BJ was at work, but his wife, Shannon, met me there at the neighbor's house which belongs to Joey. Joey was very helpful and cooperative and welcomed us into his backyard. He had already gone to great lengths to rescue Mangus himself, but Mangus was not in a spot that is easy to reach. Mangus actually belongs to Kaitlin, BJ and Shannon's daughter, and she wanted to be there for the rescue but happened to be very ill at that moment and was unable to leave the house. Kaitlin found Mangus about six months earlier at a gas station where he was wandering around as a homeless kitten. She fell in love with him and decided to take him home where she kindly gave him a place to call his own.
The tree Mangus was in was very bushy and dense, and I would not be able to climb it in the usual manner. Joey already had a ladder in place to the lowest limb, so I used it to get started, and then I began to weave and squeeze myself through the gauntlet of limbs toward Mangus. Mangus was in a bad spot and was very limited in his movement. He couldn't go higher, and the limb was too steep for him to go down lower. To make matters worse, he had trouble grabbing the limbs with his claws, and his feet would slide downward a bit. He balanced himself between two small limbs, and it must have been miserable for him to be stuck there for so long.
As I got closer to him, he did not seem alarmed. I could not quite reach him with my hands, but I was close enough that I could hold a carrier up to him. I did not bring the carrier up into the tree with me because there was so little room for it to fit between the branches, but with Joey's help attaching it to my rope on the ground, I could now pull it up into the tree with me. Since Mangus was so uncomfortable for so long, I thought he would be happy to see a spacious carrier with a large, flat floor where he could rest. I held it up to him, and he looked inside, placed his front paws just inside the door, and inspected it carefully, but ultimately decided against going inside. He pulled back, and I decided to give him more reason to go inside. I opened a can of food, and he was excited to see that. I gave him a bite, and when I began to pull it away, he reached out with his claws to pull it back. He wanted more, but I put the food in the back of the carrier. I held the carrier up to him again, and, again, he considered it at length before deciding, once again, that he did not want to go in.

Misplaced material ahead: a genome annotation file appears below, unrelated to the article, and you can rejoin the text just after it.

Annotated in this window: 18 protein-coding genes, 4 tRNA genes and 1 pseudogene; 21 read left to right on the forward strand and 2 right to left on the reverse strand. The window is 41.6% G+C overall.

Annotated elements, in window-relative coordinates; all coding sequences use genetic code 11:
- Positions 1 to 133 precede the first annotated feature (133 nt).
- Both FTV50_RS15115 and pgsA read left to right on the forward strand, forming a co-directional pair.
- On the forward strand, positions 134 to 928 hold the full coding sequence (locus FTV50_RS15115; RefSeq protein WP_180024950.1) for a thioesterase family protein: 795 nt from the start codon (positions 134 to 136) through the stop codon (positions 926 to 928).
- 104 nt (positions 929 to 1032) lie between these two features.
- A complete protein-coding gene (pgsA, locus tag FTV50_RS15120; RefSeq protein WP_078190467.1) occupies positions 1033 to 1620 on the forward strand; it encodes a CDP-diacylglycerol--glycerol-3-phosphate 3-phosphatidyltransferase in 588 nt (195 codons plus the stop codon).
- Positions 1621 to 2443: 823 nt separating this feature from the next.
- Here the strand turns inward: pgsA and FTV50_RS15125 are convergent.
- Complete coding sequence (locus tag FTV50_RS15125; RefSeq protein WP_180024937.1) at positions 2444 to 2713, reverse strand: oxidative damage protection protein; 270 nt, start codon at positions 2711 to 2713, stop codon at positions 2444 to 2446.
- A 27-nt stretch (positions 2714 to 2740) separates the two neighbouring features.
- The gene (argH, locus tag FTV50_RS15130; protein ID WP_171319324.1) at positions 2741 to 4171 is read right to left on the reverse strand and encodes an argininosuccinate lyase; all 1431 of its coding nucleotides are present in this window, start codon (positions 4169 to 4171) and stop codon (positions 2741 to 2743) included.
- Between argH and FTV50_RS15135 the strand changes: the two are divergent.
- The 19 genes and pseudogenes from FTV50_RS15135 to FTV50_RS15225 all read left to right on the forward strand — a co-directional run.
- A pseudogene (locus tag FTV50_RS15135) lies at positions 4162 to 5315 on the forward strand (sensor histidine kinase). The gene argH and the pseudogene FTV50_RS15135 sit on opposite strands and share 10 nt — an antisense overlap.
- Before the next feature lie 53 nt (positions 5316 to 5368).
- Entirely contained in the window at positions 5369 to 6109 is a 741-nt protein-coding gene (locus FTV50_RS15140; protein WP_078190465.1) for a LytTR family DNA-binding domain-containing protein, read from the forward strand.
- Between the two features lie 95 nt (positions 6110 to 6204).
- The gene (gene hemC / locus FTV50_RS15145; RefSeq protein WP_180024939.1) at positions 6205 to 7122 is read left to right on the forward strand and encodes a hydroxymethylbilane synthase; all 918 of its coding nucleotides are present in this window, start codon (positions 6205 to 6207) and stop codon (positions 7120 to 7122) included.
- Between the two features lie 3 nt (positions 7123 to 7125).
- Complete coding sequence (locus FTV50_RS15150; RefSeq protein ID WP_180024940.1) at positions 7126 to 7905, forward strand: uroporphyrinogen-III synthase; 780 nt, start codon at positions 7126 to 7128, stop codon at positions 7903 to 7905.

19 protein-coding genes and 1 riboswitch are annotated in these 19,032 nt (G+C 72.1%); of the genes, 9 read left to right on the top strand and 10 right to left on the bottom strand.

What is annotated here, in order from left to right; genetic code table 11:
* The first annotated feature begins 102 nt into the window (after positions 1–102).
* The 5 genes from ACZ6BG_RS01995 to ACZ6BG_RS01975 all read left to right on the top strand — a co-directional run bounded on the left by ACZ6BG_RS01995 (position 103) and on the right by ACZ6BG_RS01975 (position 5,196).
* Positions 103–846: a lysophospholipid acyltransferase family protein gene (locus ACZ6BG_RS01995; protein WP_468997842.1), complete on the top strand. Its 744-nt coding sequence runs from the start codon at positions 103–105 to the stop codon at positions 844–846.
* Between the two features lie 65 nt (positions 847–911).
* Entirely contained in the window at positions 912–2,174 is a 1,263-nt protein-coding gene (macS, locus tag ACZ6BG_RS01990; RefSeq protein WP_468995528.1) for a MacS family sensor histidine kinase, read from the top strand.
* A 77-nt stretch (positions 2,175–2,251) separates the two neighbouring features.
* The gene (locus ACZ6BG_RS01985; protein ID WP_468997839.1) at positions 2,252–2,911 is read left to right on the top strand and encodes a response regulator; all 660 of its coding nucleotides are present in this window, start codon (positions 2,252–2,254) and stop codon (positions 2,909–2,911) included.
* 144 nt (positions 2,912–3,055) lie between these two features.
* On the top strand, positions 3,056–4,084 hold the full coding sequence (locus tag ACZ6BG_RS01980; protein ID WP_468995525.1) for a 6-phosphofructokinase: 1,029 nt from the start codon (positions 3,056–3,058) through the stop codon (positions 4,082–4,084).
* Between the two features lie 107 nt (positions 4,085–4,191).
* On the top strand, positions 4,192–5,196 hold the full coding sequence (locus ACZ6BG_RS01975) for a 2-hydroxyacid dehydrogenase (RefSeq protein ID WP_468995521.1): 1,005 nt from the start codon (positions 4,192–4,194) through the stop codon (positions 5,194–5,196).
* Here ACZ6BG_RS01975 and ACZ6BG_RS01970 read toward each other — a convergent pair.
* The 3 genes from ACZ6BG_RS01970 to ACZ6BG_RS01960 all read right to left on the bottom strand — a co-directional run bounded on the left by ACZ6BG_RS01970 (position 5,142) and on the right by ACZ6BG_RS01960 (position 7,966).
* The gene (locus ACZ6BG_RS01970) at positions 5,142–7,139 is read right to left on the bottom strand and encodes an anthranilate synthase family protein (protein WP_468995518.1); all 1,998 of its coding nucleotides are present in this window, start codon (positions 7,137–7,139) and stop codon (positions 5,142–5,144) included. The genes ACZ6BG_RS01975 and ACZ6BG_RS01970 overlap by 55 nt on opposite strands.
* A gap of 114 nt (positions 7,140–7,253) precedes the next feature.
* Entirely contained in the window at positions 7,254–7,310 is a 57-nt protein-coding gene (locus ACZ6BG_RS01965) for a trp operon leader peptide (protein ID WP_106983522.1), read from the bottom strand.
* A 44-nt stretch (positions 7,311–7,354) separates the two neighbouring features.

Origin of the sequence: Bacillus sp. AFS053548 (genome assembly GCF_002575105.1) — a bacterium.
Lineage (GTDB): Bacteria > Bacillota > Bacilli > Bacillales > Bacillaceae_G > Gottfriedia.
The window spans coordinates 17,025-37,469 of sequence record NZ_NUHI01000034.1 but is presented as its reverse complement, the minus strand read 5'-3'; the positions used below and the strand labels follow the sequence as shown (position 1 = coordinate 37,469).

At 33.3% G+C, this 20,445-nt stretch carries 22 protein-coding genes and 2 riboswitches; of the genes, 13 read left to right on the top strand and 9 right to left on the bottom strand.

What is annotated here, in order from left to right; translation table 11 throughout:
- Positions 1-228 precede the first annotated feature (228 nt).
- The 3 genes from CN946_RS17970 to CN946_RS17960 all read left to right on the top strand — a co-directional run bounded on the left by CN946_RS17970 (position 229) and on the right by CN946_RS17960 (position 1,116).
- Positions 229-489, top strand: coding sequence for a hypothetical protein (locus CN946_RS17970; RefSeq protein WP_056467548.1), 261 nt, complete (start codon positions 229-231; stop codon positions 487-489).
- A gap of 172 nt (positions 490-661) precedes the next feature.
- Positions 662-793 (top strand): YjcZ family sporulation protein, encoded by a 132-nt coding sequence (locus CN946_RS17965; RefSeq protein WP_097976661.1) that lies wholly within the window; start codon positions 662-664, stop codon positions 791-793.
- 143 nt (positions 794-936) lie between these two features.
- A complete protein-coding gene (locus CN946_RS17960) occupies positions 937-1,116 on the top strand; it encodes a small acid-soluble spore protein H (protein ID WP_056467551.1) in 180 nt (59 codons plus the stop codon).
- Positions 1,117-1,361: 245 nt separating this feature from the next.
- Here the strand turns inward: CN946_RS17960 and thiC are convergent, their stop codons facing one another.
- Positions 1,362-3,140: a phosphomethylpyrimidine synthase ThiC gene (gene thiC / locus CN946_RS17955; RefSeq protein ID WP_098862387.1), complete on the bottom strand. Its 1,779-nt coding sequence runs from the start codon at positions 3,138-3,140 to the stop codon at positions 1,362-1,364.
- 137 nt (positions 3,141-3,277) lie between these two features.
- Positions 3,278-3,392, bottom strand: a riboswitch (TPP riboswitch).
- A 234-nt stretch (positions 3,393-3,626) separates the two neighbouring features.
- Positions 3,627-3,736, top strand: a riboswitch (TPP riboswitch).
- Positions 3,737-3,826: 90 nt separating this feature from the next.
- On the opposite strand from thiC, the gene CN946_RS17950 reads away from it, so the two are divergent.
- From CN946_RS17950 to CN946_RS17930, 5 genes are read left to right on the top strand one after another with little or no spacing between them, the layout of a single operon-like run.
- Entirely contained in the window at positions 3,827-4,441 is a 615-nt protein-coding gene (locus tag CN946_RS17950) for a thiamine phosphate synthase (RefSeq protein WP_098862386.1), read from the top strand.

I pulled myself up a little higher so I could get closer to him. Now I was within reach and gave my hand to him to sniff. He sniffed it and let me pet him. We were proper friends now, so I gave him another bite of food and put the food back in the carrier. One more time, I held the carrier up to him and this time he felt a little more comfortable with it. He slowly stepped inside, and once his back feet were in, I gently pulled him closer to me and closed the door.
I could not bring him down with me in the usual way, so I slowly lowered him straight down to the ground with my rope. Once he was on the ground, Shannon picked up the carrier and walked him home and released him there. I weaved and squeezed my way through the limbs back down to the ground and packed up my gear.
Later that day, Shannon and BJ sent to me these pictures of Mangus happy to be home and recovering from his long, miserable time in the tree by sleeping in a soft, comfortable bed. Sleep well, Mangus. And stop darting out the door.